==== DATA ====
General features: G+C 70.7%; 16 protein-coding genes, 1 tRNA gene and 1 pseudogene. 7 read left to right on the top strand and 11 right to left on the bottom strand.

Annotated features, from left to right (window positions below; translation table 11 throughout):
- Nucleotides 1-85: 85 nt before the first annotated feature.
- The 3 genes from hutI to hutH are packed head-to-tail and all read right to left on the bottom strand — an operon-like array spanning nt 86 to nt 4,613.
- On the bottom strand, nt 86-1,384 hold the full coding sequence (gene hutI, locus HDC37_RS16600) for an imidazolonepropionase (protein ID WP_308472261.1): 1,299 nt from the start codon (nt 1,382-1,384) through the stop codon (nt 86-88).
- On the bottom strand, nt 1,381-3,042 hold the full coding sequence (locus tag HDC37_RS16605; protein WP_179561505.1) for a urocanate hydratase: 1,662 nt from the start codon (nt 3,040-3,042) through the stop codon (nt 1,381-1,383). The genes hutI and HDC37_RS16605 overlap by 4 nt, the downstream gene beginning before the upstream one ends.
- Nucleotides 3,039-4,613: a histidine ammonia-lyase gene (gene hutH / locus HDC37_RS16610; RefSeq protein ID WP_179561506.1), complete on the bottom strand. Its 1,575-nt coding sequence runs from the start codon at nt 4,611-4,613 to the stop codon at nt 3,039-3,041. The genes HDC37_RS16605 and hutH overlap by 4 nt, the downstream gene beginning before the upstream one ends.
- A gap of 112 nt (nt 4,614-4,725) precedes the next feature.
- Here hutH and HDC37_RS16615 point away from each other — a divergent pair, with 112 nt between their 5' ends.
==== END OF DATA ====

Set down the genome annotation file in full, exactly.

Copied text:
General features: G+C 70.7%; 16 protein-coding genes, 1 tRNA gene and 1 pseudogene. 7 read left to right on the top strand and 11 right to left on the bottom strand.

Annotated features, from left to right (window positions below; translation table 11 throughout):
- Nucleotides 1-85: 85 nt before the first annotated feature.
- The 3 genes from hutI to hutH are packed head-to-tail and all read right to left on the bottom strand — an operon-like array spanning nt 86 to nt 4,613.
- On the bottom strand, nt 86-1,384 hold the full coding sequence (gene hutI, locus HDC37_RS16600) for an imidazolonepropionase (protein ID WP_308472261.1): 1,299 nt from the start codon (nt 1,382-1,384) through the stop codon (nt 86-88).
- On the bottom strand, nt 1,381-3,042 hold the full coding sequence (locus tag HDC37_RS16605; protein WP_179561505.1) for a urocanate hydratase: 1,662 nt from the start codon (nt 3,040-3,042) through the stop codon (nt 1,381-1,383). The genes hutI and HDC37_RS16605 overlap by 4 nt, the downstream gene beginning before the upstream one ends.
- Nucleotides 3,039-4,613: a histidine ammonia-lyase gene (gene hutH / locus HDC37_RS16610; RefSeq protein ID WP_179561506.1), complete on the bottom strand. Its 1,575-nt coding sequence runs from the start codon at nt 4,611-4,613 to the stop codon at nt 3,039-3,041. The genes HDC37_RS16605 and hutH overlap by 4 nt, the downstream gene beginning before the upstream one ends.
- A gap of 112 nt (nt 4,614-4,725) precedes the next feature.
- Here hutH and HDC37_RS16615 point away from each other — a divergent pair, with 112 nt between their 5' ends.